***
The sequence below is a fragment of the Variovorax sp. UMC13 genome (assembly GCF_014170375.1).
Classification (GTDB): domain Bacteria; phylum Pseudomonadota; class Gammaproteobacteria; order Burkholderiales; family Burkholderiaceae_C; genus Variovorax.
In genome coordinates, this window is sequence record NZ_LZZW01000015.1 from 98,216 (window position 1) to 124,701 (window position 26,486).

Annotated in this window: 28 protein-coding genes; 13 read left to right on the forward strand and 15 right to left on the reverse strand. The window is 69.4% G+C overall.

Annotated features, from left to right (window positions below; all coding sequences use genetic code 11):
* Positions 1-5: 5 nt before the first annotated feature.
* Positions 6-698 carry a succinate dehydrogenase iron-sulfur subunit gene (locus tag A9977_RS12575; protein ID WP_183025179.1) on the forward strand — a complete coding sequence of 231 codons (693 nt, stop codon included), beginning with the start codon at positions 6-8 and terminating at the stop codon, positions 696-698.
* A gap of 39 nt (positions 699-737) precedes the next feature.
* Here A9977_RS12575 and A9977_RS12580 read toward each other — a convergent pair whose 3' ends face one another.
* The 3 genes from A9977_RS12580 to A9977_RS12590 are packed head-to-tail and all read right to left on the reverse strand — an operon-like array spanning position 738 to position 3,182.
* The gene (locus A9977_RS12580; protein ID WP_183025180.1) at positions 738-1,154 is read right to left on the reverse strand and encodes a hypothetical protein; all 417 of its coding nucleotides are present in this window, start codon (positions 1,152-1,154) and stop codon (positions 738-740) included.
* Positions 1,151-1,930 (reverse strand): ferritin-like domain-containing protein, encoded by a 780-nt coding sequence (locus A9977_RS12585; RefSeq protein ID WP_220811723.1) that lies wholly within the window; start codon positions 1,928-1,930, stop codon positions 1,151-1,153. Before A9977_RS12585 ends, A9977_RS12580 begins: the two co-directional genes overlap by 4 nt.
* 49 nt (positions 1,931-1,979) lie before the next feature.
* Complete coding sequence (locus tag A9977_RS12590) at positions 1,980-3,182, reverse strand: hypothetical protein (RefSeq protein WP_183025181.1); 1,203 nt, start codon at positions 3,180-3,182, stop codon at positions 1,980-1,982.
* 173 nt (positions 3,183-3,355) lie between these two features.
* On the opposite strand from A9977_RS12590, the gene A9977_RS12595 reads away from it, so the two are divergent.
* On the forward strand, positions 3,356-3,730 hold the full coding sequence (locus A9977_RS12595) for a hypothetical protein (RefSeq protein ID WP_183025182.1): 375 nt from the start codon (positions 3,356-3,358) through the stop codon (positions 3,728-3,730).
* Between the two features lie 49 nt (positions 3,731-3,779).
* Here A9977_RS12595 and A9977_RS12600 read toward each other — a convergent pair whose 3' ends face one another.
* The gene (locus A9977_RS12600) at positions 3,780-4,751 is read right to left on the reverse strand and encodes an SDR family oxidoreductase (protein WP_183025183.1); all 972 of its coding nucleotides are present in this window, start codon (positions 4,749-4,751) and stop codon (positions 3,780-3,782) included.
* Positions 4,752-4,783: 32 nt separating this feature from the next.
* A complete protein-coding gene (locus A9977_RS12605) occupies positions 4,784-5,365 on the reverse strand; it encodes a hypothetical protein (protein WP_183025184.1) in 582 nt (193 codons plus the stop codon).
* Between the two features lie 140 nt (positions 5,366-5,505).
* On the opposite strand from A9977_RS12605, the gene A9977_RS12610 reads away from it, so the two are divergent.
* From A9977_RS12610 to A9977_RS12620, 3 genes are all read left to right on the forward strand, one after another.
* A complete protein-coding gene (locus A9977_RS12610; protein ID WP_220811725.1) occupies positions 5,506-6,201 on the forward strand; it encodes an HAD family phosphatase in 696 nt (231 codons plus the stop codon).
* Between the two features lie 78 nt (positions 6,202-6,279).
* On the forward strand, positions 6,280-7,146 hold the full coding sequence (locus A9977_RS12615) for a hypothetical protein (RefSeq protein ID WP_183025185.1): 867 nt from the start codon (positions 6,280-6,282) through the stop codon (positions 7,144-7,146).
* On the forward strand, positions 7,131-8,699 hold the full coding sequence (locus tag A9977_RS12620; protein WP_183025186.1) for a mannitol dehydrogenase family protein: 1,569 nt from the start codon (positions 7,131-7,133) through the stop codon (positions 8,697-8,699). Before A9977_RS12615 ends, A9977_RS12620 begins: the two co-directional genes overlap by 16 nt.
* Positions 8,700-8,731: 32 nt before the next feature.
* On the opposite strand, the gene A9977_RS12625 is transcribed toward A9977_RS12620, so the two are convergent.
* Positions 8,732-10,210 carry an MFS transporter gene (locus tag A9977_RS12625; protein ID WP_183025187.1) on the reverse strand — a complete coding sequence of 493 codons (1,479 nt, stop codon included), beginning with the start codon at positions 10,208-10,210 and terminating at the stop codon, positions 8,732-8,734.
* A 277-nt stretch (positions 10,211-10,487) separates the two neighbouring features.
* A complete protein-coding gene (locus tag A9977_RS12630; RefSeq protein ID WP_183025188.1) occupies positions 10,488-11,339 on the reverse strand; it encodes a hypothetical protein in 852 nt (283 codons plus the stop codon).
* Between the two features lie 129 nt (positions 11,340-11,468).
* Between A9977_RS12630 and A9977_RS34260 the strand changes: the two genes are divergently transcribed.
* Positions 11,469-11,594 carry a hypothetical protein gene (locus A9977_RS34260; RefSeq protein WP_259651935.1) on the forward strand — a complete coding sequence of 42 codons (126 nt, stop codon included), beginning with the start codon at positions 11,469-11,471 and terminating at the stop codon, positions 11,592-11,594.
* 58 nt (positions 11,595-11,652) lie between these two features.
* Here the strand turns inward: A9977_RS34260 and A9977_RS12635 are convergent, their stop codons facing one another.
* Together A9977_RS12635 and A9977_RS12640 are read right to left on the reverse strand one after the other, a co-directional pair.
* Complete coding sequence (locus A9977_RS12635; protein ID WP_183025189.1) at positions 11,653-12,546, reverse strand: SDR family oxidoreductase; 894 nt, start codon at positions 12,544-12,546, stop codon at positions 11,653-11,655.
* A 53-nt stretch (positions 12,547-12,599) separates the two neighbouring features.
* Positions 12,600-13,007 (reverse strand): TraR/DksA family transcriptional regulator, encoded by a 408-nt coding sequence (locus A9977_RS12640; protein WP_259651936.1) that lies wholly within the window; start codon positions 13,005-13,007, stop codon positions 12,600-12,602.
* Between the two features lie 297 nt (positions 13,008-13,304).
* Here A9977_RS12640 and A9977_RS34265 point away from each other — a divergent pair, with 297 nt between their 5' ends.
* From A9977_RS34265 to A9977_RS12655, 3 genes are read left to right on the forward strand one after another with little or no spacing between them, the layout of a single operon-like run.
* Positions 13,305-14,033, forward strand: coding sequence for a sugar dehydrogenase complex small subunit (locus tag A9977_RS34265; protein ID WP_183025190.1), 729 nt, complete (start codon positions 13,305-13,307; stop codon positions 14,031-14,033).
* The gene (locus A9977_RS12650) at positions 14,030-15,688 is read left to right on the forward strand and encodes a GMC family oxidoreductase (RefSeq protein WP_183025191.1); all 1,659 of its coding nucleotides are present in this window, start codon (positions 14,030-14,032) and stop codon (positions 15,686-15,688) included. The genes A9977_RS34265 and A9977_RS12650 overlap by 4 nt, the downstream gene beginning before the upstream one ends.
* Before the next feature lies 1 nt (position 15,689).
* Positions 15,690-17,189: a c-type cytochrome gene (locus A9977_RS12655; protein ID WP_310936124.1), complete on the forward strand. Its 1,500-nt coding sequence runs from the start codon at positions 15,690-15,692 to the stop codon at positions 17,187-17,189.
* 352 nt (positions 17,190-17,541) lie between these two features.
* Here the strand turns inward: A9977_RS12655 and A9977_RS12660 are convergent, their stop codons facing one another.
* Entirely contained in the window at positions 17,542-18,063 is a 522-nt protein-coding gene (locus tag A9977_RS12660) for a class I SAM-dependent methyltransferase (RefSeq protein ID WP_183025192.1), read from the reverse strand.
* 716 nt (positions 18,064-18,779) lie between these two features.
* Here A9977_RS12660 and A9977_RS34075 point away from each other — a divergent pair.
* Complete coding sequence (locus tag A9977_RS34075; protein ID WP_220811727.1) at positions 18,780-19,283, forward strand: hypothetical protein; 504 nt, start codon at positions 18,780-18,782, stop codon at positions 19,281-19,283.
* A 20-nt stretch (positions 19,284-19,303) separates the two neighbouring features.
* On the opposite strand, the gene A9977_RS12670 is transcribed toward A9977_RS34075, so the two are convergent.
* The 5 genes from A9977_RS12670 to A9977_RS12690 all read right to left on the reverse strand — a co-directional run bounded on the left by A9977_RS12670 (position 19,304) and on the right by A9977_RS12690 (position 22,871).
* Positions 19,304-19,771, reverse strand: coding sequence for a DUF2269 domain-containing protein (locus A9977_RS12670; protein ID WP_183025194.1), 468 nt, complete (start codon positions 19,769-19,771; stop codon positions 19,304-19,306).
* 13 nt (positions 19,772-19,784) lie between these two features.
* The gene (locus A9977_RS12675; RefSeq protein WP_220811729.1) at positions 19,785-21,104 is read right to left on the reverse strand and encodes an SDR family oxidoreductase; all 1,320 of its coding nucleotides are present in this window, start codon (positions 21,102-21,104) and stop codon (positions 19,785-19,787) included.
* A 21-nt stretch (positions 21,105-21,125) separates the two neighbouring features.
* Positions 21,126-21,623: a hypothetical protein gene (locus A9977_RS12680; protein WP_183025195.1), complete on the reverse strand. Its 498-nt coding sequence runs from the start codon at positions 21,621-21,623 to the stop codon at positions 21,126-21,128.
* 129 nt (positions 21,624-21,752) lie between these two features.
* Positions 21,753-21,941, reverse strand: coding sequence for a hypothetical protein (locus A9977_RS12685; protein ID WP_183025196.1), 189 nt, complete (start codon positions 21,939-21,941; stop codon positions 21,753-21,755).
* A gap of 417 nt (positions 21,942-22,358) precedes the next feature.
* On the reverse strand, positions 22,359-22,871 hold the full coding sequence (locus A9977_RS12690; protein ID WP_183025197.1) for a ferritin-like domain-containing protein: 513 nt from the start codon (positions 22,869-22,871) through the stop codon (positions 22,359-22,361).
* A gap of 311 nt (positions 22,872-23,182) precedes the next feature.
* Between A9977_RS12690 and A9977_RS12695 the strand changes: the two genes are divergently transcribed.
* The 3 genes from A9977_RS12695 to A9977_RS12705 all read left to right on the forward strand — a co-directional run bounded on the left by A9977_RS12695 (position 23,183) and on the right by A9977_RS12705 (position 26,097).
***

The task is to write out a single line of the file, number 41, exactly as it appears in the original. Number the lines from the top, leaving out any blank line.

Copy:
* Complete coding sequence (locus A9977_RS12635; protein ID WP_183025189.1) at positions 11,653-12,546, reverse strand: SDR family oxidoreductase; 894 nt, start codon at positions 12,544-12,546, stop codon at positions 11,653-11,655.